Samuel James Beeching Barnish
M. Shane Bjornlie
Cassiodorus was a prominent participant in the political, intellectual, and religious life of 6th-century
John F. Moreland
Alun Hudson-Williams and Frederick James Edward Raby
Blossius Aemilius Dracontius, a Christian, a lawyer and vir clarissimus (Roman of senatorial rank), well trained in rhetoric, lived in *Carthage towards the end of the 5th cent.
Felix, Flavius, Latin poet of senatorial rank. His verses, often unclassical in quantity, include a poem on baths built by Thrasamond, *Vandal king in Africa ( 496–523
Stephen J. Harrison
Iulius Valerius Alexander Polemius, author in the mid-4th cent.
J. H. D. Scourfield
M. Stephen Spurr
Palladius (1), Rutilius Taurus Aemilianus, author of the only surviving agricultural treatise from late antiquity (c. mid-5th cent.
J. H. D. Scourfield
Pentadius (3rd or 4th cent.
John F. Moreland and R. H. Robins
Author of an Ars de nomine et verbo (ed. Keil, Gramm. Lat. 5. 410–39) and a Vita Vergilii in hexameters (often published, e.g. in Baehrens, PLM 5. 85). A De aspiratione attributed to him (ed. Keil, Gramm. Lat. 5. 439–41) is apocryphal.
R. A. Kaster
Pompeius (late 5th–early 6th cent.
R. H. Robins
Priscian was the most prolific and important member of the late Latin grammarians. His grammatical works have been edited by Heinrich Keil (Grammatici Latini 2, 3), and they amount to over 1,000 printed pages in all.
Born in Mauretania, Priscian spent most of his life as a teacher of Latin in *Constantinople (Byzantium), then the capital of the eastern Roman empire. His surviving works include the Institutio de nomine et pronomine et verbo, the Praeexercitamina, a set of grammatical exercises based on each first line of the twelve books of the Aeneid, and the Institutiones grammaticae. The Institutio was an important authority for the teaching of Latin in the early Middle Ages before the much longer and more comprehensive Institutiones (974 printed pages) became widely known in and after the Carolingian age.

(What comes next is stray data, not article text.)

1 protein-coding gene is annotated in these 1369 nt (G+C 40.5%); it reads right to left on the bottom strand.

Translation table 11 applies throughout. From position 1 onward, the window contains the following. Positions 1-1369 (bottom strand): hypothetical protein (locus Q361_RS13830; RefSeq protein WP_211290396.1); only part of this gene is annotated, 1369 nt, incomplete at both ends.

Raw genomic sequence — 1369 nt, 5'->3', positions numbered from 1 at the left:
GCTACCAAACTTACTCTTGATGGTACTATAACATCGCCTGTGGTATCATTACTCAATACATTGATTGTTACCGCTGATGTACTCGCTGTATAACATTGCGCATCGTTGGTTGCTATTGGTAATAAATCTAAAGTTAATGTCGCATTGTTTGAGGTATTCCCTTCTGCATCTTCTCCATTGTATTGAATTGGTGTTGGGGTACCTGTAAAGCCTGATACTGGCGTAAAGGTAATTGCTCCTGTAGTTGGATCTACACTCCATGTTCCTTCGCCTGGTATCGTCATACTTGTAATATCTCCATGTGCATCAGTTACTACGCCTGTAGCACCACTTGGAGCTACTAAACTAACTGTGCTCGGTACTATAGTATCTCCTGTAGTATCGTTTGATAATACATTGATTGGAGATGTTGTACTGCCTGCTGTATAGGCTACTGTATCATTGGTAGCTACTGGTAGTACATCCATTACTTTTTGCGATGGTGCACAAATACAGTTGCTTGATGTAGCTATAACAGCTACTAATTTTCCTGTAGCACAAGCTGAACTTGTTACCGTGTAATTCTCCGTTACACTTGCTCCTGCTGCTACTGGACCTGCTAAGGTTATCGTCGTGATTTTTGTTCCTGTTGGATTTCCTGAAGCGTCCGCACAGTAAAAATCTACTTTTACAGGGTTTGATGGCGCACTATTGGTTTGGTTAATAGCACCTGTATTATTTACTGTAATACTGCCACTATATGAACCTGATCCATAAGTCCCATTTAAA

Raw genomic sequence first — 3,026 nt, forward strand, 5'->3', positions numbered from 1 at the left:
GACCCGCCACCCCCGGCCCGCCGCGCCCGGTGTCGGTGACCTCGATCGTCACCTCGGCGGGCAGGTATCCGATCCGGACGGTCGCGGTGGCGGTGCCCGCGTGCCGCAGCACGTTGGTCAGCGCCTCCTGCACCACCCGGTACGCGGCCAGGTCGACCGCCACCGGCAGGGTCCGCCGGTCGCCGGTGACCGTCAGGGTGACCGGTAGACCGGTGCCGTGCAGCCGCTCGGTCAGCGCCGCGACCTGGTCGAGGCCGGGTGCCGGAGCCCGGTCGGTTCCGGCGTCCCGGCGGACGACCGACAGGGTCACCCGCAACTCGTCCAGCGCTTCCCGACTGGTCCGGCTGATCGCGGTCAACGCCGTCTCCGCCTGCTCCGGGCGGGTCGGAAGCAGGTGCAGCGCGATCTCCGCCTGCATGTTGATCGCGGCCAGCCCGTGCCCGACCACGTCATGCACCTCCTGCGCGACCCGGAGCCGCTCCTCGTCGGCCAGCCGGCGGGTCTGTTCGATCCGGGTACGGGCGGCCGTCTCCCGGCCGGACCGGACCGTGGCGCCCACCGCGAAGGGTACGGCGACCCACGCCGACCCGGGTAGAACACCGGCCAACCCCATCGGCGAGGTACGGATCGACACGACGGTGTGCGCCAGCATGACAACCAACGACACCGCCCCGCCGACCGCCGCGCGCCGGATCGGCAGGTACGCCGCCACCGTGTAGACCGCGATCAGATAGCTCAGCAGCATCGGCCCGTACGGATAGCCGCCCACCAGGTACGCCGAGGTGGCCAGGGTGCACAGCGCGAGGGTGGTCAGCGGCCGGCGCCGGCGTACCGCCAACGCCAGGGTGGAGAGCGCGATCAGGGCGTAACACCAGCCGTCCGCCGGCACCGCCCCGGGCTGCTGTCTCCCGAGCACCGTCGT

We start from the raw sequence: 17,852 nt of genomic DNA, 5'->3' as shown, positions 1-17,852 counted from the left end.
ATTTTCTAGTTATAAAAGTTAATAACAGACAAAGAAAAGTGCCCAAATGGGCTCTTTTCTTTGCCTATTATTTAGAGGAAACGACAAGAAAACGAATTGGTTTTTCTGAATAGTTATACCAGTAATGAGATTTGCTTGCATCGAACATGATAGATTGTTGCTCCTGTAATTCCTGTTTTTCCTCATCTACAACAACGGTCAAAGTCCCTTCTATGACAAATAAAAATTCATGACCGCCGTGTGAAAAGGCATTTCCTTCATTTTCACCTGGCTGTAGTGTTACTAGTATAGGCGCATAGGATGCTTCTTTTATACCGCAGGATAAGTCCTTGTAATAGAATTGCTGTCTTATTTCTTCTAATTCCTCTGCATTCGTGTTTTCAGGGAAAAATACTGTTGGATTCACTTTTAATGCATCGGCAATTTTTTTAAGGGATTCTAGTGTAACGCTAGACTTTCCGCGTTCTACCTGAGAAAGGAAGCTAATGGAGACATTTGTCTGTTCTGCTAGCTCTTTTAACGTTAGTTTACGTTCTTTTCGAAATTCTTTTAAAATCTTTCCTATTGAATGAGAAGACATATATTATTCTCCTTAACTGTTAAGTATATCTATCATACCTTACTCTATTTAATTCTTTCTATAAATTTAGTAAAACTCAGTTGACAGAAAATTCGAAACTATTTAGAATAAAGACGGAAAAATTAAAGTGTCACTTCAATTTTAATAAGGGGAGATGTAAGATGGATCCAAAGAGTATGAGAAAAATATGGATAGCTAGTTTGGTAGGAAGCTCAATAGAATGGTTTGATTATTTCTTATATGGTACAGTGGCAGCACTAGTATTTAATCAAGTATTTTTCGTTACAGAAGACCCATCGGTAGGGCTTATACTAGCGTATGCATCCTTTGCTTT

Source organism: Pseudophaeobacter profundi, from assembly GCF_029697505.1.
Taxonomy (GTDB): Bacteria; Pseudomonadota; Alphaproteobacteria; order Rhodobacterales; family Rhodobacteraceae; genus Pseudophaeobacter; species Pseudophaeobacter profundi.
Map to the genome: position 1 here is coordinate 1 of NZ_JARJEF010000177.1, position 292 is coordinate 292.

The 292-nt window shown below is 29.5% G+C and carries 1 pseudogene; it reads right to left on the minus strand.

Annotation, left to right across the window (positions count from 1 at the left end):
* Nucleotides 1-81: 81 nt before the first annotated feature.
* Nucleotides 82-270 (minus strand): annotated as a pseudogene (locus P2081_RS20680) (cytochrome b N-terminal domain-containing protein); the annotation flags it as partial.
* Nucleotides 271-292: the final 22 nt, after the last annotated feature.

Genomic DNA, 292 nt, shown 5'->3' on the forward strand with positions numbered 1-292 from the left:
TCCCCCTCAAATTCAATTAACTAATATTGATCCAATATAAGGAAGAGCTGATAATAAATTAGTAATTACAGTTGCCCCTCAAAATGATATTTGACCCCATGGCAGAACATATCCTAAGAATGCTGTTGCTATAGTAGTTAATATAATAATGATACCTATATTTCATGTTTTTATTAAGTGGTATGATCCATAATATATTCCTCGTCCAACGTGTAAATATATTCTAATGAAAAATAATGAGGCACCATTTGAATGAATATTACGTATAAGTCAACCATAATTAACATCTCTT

This work comprises eighteen books, the first sixteen setting out, after a brief introduction to orthography, the eight Latin word classes (parts of speech) in great detail. Books 17 and 18 provide an account of the syntax of Latin, the first systematic treatment of Latin syntax of which we have knowledge.
Sigrid Schottenius Cullhed
Faltonia Betitia Proba (fl. late 4th century) was a Roman poet, writer of a Christian cento (Lat. for patchwork), which circulated in the Eastern and Western Empire toward the end of the 4th century. The work consists of 694 verses culled from Virgil’s Eclogues, Georgics, and Aeneid, narrating episodes from Genesis, Exodus, and the four Gospels. The narrative sections are interspersed with proems, interludes, and epilogues pervaded by a confessional and devotional theme. The declared intention of the poet is to relate the “mysteries of Virgil” (arcana . . . vatis, v.12) and to show that Virgil “sang about the pious feats of Christ” (Vergilium cecinisse . . . pia munera Christi v. 23). This makes Proba one of the first Roman poets to have actively appropriated Virgil as a Christian prophet.
There are over a hundred manuscripts containing Proba’s cento, the oldest of which date back to the 8th century, and a large number of early modern editions. Thanks to Giovanni Boccaccio’s De mulieribus claris (1374), Proba became important in the querelle des femmes as an example of an educated woman.
Aurelius Prudentius Clemens was a Christian Latin poet who wrote in a variety of genres and metres. Born in northern Spain, in 348
Michael B. Charles
Vegetius Renatus was a Latin author writing in the Late Empire. He wrote the Epitoma rei militaris, which deals with ways to improve Rome’s flagging military prowess—including revival of the antiqua legio (“old-fashioned legion”) and reduction of reliance on barbarian mercenaries—and the Digesta artis mulomedicinae, which deals with animal husbandry and the care of horses in particular. Vegetius appears to have been a Christian and likely occupied a senior post in the Roman imperial bureaucracy. It is uncertain when Vegetius was active. Vegetius dedicated the Epitoma to an unnamed emperor. Traditionally, this has been assumed to have been Theodosius I (reign, 379–395
Vibius Sequester is the author of the De fluminibus, fontibus, lacubus, nemoribus, paludibus, montibus, gentibus per litteras, a short repertoire of geographical names mentioned by Virgil, Silius, Lucan and Ovid. The text, written at the end of the 4th or in the 5th century